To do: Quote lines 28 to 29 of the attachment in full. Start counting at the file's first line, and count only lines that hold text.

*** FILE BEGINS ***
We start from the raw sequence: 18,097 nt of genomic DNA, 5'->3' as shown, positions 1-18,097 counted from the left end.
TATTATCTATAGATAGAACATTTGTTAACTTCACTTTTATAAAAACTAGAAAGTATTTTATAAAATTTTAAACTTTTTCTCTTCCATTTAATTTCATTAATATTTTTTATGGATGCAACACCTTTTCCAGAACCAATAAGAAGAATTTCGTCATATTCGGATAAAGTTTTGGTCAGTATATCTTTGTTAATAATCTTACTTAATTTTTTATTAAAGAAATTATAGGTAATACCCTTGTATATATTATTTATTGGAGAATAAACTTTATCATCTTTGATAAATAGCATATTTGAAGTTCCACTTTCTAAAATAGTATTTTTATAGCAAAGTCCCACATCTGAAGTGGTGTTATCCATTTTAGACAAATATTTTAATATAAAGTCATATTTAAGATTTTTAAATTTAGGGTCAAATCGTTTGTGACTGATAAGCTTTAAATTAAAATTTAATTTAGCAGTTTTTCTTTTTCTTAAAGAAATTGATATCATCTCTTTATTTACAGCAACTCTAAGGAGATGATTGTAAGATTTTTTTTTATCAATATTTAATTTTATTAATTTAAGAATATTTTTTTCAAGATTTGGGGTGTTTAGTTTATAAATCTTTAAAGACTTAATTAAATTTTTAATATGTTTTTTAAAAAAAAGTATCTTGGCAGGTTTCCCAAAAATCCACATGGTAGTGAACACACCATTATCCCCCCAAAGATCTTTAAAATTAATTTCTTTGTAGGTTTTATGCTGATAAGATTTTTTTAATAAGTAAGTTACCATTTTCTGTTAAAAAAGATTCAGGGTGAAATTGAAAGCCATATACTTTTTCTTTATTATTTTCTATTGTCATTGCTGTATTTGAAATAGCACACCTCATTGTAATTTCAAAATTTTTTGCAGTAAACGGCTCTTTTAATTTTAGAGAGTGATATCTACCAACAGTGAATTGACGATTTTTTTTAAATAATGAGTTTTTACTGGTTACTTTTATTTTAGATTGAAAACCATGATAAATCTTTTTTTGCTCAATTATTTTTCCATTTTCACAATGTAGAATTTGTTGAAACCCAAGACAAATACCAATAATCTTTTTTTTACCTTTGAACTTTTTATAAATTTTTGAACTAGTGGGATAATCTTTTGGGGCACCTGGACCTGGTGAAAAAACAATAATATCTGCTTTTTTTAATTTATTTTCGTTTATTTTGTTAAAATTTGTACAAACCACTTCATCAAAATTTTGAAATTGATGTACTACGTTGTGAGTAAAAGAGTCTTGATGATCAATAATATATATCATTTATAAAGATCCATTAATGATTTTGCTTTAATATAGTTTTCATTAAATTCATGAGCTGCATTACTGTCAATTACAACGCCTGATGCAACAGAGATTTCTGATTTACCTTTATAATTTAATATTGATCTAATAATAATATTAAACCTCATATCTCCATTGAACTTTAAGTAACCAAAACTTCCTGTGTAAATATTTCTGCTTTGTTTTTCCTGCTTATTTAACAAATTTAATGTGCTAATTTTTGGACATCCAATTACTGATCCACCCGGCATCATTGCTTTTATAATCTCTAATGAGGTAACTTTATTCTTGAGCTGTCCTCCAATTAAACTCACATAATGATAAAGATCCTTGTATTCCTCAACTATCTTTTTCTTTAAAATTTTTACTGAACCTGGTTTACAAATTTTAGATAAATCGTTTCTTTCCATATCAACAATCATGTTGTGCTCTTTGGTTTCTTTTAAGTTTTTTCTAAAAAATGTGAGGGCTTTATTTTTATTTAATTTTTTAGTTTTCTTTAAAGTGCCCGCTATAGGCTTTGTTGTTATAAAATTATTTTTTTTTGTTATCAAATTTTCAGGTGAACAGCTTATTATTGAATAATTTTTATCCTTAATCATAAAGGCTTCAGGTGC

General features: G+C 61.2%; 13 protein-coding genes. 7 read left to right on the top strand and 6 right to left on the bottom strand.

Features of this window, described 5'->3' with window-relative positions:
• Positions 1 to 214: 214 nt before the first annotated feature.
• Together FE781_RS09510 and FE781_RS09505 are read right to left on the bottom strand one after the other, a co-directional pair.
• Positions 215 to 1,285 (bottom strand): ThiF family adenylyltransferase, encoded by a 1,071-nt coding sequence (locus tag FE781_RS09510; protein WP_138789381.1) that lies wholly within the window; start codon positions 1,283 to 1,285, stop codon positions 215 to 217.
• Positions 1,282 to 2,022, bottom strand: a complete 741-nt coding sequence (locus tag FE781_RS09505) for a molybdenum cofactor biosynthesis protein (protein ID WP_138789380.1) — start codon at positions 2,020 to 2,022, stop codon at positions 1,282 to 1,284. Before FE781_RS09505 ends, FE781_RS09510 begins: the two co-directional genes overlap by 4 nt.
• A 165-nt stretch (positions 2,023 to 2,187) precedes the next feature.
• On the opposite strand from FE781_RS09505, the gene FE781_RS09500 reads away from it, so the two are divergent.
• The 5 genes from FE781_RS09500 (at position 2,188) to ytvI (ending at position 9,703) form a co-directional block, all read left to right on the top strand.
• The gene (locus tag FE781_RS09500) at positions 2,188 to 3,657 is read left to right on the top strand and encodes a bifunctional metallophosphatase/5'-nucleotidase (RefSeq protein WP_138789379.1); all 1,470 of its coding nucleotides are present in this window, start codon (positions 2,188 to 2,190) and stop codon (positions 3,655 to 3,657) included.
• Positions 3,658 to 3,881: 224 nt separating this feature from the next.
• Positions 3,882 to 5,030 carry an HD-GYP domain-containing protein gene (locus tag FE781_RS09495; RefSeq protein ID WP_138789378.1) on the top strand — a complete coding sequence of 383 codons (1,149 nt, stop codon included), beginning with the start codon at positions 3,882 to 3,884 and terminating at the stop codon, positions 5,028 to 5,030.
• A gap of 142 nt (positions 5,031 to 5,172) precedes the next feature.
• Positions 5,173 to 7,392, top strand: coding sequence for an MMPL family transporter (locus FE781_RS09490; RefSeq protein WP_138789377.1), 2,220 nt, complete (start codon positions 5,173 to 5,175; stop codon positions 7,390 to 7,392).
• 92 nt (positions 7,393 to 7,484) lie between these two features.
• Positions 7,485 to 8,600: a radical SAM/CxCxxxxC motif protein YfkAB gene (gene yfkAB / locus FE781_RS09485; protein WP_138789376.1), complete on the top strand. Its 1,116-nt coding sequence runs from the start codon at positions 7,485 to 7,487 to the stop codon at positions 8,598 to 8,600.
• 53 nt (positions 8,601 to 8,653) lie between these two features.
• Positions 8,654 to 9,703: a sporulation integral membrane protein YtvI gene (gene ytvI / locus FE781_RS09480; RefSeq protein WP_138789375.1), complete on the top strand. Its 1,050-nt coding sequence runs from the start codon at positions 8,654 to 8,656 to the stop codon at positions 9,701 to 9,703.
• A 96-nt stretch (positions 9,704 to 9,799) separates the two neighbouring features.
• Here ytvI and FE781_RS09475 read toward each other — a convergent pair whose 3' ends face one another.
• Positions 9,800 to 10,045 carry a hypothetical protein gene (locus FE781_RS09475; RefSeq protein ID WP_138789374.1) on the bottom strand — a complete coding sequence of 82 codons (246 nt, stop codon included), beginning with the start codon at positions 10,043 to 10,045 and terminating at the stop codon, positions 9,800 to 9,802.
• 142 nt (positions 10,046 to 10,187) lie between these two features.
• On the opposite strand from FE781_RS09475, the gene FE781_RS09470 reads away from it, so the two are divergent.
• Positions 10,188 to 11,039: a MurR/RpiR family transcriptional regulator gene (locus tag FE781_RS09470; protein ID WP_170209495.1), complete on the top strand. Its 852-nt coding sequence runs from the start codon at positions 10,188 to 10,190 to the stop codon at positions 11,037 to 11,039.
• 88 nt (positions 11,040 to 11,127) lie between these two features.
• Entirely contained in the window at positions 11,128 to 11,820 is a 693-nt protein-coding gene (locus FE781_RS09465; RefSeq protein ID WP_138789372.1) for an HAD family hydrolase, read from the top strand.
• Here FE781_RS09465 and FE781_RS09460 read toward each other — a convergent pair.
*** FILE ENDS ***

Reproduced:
• Entirely contained in the window at positions 11,128 to 11,820 is a 693-nt protein-coding gene (locus FE781_RS09465; RefSeq protein ID WP_138789372.1) for an HAD family hydrolase, read from the top strand.
• Here FE781_RS09465 and FE781_RS09460 read toward each other — a convergent pair.